Filter by objective

Filter by sectors

Water augmentation (increasing capture and storage of surface run-off)

  • Sectors
    Objective

    Rainfall can provide some of the cleanest naturally occurring water that is available. There is considerable scope for the collection of rainwater when it falls, before huge losses occur due to evaporation, transpiration, and runoff and drainage - before it becomes contaminated by natural means or man-made activities. Rainwater harvesting is a particularly suitable technology for areas where there is no surface water, or where groundwater is deep or inaccessible due to hard ground conditions, or where it is too salty or acidic.

  • Sectors
    Objective

    Description

    Managed aquifer recharge (MAR) is a water management approach that can be used to maximize

    natural storage and increase water supply system resilience during periods of low flows and high

    seasonal variability. During these periods, such as in the dry season, aquifers are intentionally recharged

    to recover water. A managed recharge implies that the recharge process is controlled and ensures

    health and environmental risks are minimized. MAR is a vital adaptation opportunity for developing

  • Sectors
    Objective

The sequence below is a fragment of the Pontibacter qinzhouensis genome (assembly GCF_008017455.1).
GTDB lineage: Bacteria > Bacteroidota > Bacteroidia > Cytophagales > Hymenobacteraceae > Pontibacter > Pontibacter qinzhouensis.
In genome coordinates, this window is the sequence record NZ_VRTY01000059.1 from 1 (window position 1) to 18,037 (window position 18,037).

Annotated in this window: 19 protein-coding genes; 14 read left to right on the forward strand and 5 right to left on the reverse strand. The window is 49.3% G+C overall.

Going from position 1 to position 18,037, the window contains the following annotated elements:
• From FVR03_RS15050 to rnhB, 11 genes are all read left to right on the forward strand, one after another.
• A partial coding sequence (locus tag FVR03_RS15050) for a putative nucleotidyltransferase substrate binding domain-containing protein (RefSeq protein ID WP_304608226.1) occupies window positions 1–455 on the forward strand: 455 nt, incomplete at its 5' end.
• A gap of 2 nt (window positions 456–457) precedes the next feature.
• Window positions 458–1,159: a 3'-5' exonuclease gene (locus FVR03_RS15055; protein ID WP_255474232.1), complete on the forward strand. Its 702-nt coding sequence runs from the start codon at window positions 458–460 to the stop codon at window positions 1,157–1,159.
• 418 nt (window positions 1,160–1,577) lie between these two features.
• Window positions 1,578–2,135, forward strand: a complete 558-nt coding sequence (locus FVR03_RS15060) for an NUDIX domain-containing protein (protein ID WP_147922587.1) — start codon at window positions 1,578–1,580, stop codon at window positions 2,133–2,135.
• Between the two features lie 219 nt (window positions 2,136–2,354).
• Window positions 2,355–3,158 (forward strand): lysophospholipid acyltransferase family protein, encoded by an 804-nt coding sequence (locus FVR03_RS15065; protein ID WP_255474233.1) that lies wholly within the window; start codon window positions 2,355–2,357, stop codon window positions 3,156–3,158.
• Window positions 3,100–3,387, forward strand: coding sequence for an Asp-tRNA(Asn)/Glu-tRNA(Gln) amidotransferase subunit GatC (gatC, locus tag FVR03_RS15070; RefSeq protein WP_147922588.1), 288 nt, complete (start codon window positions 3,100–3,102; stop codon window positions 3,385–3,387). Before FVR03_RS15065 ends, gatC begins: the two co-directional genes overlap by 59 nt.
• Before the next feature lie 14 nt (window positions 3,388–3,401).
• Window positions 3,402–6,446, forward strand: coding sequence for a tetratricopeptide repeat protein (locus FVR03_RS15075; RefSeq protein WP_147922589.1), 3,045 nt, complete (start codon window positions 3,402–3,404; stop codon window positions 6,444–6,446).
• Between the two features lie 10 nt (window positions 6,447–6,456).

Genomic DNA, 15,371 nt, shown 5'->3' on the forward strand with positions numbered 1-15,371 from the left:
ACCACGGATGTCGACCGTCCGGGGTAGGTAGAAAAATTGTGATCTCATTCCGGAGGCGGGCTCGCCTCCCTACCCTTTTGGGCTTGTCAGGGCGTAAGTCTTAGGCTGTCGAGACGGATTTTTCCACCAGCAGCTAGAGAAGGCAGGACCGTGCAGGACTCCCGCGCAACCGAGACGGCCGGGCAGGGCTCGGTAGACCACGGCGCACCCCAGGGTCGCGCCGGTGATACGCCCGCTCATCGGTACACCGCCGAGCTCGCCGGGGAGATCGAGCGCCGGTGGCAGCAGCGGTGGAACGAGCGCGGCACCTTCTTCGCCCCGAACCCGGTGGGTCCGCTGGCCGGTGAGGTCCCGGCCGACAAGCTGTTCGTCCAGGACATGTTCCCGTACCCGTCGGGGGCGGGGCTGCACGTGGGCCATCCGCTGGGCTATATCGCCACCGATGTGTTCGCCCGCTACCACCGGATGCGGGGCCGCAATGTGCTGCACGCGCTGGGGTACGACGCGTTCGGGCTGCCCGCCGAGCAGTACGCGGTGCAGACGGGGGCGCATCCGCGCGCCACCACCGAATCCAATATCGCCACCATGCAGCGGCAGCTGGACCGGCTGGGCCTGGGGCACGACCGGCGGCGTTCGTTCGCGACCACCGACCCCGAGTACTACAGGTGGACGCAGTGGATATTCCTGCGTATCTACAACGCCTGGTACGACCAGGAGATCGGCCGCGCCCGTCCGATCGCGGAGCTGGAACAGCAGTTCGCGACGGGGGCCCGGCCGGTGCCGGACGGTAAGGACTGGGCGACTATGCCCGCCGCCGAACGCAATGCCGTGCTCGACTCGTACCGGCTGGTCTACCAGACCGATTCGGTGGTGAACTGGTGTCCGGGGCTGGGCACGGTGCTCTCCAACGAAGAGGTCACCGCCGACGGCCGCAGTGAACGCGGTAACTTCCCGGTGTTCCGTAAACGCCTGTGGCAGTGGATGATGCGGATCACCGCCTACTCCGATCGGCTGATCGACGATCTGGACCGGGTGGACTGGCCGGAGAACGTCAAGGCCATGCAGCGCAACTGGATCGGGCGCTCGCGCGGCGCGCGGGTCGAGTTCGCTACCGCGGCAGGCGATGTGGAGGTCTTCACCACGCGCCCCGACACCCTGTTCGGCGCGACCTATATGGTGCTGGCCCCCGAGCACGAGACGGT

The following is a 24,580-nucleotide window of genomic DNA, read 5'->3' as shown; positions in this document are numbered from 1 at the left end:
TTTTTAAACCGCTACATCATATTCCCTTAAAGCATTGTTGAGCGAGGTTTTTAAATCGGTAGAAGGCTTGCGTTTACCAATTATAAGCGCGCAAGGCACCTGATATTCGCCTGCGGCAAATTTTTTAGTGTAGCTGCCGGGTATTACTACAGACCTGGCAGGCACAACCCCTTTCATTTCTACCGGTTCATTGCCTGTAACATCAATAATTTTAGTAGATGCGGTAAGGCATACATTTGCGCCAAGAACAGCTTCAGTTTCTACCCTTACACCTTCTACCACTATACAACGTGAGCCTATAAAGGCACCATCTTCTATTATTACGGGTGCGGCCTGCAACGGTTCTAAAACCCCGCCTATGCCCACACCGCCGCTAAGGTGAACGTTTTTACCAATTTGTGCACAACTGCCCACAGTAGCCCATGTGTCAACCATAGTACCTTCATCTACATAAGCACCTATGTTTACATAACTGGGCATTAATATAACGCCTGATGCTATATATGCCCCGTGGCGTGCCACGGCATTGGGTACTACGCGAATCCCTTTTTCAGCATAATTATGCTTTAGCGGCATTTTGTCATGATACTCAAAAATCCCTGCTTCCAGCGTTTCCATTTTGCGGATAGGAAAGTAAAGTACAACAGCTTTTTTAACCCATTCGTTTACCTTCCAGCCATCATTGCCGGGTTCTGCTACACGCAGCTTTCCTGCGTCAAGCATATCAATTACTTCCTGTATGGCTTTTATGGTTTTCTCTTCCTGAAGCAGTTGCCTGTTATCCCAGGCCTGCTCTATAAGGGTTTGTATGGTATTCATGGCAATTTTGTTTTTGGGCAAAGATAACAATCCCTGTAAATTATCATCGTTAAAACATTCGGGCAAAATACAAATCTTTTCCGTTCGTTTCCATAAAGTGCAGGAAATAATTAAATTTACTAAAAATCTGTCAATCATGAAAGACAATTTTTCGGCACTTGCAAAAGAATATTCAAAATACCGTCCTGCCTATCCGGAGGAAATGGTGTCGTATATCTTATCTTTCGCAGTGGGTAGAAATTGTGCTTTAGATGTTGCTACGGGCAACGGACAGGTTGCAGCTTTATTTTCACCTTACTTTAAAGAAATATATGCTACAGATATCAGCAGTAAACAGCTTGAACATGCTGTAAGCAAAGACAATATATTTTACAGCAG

Description

    Green spaces are areas covered by vegetation (e.g. grass, bushes or trees), where water can permeate

    through the soil and vegetation, filtrating part of the sediment and pollutants before reaching the

    underlying groundwater. Green spaces and permeable surfaces are particularly relevant in urban

    settings, where they help to uptake and infiltrate water, decreasing runoff rates. The water also often

    contains excessive amounts of pollutants. This subsequently reduces pressure on water drainage

  • Sectors
    Objective

    Description

    Improving irrigation efficiency aims at minimizing water use within the agricultural sector while continuing to maintain optimal crop productivity rates. Water (and energy) efficient irrigation also provides a number of environmental and socio-economic benefits. High irrigation efficiency is becoming increasingly important due to the current decrease in available water resources and growing populations that drive expansion of agricultural activities. 

  • Sectors
    Objective

    Description

    Progressive pricing is an instrument to manage water demand and help reduce excessive water consumption through an economic dis-incentive. Progressive pricing means that water price rates per unit of volume increase, as the volume used increases. Thus the largest consumers of water pay higher rates for the volume of water consumed beyond a certain threshold.

  • Sectors
    Objective

    Management, detection and repair of small leaks in a distribution system are critical functions of system operation and maintenance, yet they are often neglected. Large water main breaks can cause sensational damage and draw media attention, but those catastrophic failures only account for about 1% of water lost to leaks (USEPA, 2009). Some small leaks are noticeable at the ground surface and are easily identified, but many leaks continue below ground for months or years.